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The Early Edition: April 25, 2017

Before the start of business, Just Security provides a curated summary of up-to-the-minute developments at home and abroad. Here’s today’s news.

The KOREAN PENINSULA

North Korea conducted large-scale military live-fire drills today to mark the foundation of its military as US submarine the USS Michigan docked in South Korea in a show of force and envoys from the US, Japan and South Korea met in Tokyo to discuss the growing threat posed by North Korea’s nuclear weapons and missiles program, Ju-min Park reports at Reuters.…   continue »

U.S. Military Justice and “Operational Mishaps”: A Primer

As the tempo and intensity of United States military operations increases, the likelihood of operational mishaps increases as well. These mishaps – an anodyne term that cannot capture the reality experienced by those on the receiving end – can have devastating effects on innocent civilians and are highly likely to erode existing support and, indeed, to inflame passions both locally and around the globe.…   continue »

U.S.-Supported Government in Yemen Has Ties to Al-Qaeda

 

Defense secretary Jim Mattis has described Syria as “the most complex civil war probably raging on the planet at this time,” but Yemen is giving it a run for its money. In both places, the line between adversary and ally is not easily drawn, which puts the United States at risk of unintentionally furthering the cause of some of its worst enemies.  continue »

Making Sense of the Allegations that U.S. Military Struck a Mosque in Syria

There are now two very different competing pictures about whether the United States mistakenly struck a mosque in Syria on the night of March 16, 2017. On one view, based on  three independent reports—by Human Rights Watch, Bellingcat, and the University of London’s Forensic Architecture—along with some supplemental information from AirWars and White Helmets, the U.S.…   continue »

Humanitarian Military Options for Syrian Chemical Weapons Attack: “Illegal but Not Unprecedented”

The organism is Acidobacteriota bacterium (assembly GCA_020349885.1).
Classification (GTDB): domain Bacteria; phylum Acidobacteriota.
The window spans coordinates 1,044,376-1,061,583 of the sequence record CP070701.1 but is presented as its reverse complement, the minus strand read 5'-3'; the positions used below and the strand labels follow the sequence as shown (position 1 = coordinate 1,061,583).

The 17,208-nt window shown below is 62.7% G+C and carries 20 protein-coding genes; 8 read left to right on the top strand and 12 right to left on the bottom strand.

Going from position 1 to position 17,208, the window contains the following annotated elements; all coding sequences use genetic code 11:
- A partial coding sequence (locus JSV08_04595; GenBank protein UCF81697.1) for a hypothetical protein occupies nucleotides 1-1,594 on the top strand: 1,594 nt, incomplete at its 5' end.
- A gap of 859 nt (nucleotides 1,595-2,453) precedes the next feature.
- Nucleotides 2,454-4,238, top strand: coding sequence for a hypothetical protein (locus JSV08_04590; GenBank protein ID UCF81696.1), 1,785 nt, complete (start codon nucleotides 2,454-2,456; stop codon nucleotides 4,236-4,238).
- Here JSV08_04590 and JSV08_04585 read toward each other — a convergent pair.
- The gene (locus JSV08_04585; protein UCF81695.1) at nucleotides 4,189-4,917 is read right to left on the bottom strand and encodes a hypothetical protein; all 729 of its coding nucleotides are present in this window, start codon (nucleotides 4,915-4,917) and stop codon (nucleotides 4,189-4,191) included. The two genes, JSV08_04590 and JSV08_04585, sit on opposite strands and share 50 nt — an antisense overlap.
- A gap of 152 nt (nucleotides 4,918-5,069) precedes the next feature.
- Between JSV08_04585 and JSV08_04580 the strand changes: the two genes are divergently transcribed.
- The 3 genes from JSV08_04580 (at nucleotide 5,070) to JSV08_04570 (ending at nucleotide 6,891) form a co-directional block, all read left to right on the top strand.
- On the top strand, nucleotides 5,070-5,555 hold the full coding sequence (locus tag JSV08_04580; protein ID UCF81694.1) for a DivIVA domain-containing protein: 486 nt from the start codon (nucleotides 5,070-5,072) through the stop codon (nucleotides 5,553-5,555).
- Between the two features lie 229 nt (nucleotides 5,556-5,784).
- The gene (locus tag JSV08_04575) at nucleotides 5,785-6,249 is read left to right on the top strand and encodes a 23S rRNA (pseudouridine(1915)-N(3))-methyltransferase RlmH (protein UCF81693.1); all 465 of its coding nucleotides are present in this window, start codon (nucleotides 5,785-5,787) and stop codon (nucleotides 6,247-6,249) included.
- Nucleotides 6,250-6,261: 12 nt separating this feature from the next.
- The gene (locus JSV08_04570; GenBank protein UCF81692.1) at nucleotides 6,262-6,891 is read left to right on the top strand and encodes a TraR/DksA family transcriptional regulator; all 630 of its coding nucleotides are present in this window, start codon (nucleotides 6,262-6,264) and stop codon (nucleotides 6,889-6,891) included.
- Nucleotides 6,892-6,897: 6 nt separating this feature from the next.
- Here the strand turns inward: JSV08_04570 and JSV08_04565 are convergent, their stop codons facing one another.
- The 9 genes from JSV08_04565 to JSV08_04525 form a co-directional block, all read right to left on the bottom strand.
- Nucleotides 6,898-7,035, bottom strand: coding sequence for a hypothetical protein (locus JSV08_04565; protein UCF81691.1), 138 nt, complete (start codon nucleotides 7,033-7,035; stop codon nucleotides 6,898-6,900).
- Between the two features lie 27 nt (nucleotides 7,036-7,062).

Without Security Council authorization, any U.S. military force to respond to Assad’s chemical weapons attack would be a violation of international law, but …

Policymakers would be well advised to know the relatively long list of cases in which states have engaged in humanitarian intervention without Security Council approval, and not paid the same political costs that would come with predatory uses of force.…   continue »

Questions Raised by Syria’s Chemical Weapons Attack

 

Details are still emerging about Tuesday’s chemical weapons attack in Khan Sheikhoun in northern Syria, but the US, France and Britain have already condemned the Syrian government for gassing its own people. On Wednesday, Nikki Haley, the U.S. Ambassador to the UN, threatened the US may take unilateral action if the Security Council fails to respond.  continue »

Following the Money: Russia, Cyprus, and the Trump Team’s Odd Business Dealings

While names like Carter Page, Roger Stone and Michael Flynn dominate headlines amidst allegations of possible collusion with Russia, there’s another angle to Donald Trump’s connections to the former Soviet Union that’s only beginning to receive the attention it deserves. This is the series of murky financial dealings that often make little business sense.…   continue »